Arant gives presentation before CWA board
April 02, 2014Valley Center Municipal Water District general manager Gary Arant gave a presentation about his agency to the San Diego County Water Authority board at the SDCWA's March 27 meeting.
Arant, who is also Valley Center's representative on the CWA board, noted the loss of sales in recent years due to decreased agricultural production by VCMWD customers.
"Citrus and avocado farming is in rapid decline," Arant said. "Growers have turned off their meters."
The Valley Center Municipal Water District was formed in 1954. The San Diego County Water Authority aqueduct system preceded the formation of the district.
"Whoever laid out the First Aqueduct put it right smack dab down the middle of Valley Center," Arant said.
The VCMWD service area of 100 square miles makes it the CWA's third largest agency, behind the City of San Diego and the Otay Water District, in terms of land. The water district service area of Valley Center, Hidden Meadows, and northern unincorporated Escondido has a population of approximately 26,000 and has approximately 1,150 farms. The district has approximately 9,500 water connections and 2,750 sewer connections.
The district currently has a $46 million budget. The operating (non-capital) budget for water service is $41.8 million while the wastewater operating budget is $1.4 million. During Fiscal Year 2012-13 the district sold 27,370 acre-feet of water comprised of 8,585 acre-feet at the Municipal and Industrial rate and 19,786 acre-feet at the Special Agricultural Water Rate price. The total is down from the 49,336 acre-feet of sales the district had during Fiscal Year 2003-04. The district's staff has been reduced from 83 in 2007-08 to 63 currently.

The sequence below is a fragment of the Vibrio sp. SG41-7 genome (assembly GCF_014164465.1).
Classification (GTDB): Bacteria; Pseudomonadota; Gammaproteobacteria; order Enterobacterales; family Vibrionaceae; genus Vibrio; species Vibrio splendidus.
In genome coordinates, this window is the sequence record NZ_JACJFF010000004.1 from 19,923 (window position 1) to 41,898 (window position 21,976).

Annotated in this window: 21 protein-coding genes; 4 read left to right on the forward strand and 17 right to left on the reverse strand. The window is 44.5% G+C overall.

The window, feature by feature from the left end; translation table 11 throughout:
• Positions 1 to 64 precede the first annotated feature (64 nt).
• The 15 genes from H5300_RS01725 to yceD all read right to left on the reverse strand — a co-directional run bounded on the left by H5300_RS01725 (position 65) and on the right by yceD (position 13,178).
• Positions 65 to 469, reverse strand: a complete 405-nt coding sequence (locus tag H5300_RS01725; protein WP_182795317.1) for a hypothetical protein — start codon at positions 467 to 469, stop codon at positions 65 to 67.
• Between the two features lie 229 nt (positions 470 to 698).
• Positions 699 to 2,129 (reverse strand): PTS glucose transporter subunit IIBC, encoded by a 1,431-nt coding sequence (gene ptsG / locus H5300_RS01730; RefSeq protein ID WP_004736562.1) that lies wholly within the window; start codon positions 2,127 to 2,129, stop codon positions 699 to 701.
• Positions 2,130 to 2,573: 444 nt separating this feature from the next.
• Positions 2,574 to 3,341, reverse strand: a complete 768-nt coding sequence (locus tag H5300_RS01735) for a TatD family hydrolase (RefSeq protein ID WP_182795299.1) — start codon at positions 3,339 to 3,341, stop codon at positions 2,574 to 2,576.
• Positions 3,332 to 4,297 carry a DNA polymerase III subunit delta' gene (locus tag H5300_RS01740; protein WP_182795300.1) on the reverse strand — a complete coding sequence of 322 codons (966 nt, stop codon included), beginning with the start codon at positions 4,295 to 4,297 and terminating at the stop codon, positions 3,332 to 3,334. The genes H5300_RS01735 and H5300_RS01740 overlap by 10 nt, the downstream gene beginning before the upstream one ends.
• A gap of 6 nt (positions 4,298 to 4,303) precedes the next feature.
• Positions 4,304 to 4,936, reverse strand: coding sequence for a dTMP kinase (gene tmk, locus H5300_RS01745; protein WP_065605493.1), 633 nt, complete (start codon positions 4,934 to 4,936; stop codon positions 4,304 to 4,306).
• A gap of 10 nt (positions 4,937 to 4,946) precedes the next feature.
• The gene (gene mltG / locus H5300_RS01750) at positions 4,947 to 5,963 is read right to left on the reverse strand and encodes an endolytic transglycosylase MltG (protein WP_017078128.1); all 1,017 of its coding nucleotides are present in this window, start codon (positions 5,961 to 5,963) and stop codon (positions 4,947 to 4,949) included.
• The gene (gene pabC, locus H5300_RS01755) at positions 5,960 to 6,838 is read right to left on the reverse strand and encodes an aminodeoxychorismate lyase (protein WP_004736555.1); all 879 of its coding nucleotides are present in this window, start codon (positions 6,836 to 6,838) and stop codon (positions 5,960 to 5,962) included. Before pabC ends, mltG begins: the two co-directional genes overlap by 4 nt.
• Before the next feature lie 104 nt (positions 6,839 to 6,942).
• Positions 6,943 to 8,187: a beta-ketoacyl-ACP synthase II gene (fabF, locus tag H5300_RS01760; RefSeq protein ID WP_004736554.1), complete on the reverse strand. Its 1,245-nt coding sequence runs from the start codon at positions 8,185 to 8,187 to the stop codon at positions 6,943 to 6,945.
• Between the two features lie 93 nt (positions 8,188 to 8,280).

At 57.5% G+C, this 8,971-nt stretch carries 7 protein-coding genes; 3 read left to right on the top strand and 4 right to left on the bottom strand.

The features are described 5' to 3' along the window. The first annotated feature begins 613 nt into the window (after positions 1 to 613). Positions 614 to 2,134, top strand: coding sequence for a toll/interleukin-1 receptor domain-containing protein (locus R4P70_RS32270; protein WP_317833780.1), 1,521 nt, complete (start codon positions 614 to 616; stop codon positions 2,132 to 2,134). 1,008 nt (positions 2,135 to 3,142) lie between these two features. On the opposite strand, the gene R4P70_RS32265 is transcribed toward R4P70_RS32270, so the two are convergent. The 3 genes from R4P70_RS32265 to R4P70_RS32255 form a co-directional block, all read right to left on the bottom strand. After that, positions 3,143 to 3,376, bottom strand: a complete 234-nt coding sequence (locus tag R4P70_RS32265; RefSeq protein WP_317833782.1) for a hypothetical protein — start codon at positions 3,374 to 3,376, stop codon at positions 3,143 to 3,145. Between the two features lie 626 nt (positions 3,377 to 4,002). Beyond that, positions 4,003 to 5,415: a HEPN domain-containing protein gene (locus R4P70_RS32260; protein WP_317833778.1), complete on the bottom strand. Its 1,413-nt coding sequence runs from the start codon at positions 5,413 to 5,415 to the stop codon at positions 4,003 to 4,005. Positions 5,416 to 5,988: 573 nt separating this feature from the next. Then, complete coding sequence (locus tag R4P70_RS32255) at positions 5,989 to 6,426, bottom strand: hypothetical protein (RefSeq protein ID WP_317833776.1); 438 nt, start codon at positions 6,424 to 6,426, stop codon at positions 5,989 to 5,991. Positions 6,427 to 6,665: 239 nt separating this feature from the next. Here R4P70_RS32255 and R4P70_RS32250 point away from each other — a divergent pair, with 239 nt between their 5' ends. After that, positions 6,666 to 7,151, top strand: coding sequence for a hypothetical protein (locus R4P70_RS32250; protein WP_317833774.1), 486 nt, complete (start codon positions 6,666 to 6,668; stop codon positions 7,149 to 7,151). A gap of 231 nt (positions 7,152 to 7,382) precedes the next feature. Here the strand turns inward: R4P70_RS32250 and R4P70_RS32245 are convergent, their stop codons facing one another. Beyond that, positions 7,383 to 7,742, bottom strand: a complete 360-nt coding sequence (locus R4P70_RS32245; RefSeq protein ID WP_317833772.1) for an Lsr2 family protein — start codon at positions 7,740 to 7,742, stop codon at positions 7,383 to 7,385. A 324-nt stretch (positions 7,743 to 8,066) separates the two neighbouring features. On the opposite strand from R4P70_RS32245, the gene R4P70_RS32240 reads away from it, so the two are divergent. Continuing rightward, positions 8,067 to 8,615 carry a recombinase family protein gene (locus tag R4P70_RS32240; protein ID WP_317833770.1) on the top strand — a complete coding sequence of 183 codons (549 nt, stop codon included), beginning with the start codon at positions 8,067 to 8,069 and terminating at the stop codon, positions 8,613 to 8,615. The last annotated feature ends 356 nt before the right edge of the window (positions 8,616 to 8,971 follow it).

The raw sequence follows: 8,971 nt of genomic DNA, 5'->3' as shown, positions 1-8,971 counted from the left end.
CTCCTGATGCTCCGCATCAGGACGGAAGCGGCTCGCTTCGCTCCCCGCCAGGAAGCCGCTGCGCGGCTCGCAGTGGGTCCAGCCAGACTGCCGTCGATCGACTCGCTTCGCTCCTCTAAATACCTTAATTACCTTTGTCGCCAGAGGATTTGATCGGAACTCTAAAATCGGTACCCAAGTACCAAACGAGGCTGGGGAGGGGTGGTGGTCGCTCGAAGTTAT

The district's 42 reservoirs have approximately 250 million gallons of storage capacity, and the district also has 27 pump stations, 297 miles of pipe, 57 miles of wastewater lines, and two wastewater treatment stations. Arant noted the use of radio frequency and SCADA (supervisory control and data acquisition) electronics in the district's operation.
"We're moving to more and more automation within our system," he said.
Arant told the CWA board that the Cool Valley covered reservoir, which at 57 million gallons is the district's largest, is nearing the end of its useful life. The district plans to replace that reservoir at an estimated cost of $4-5 million.
Other planned improvements include expanding the Woods Valley Ranch recycled water facility and replacing aging pipeline.
Arant noted that the district has planned residential developments which would create more customers while tilting the district's customer base more towards residential. "They're well off into the future," he said.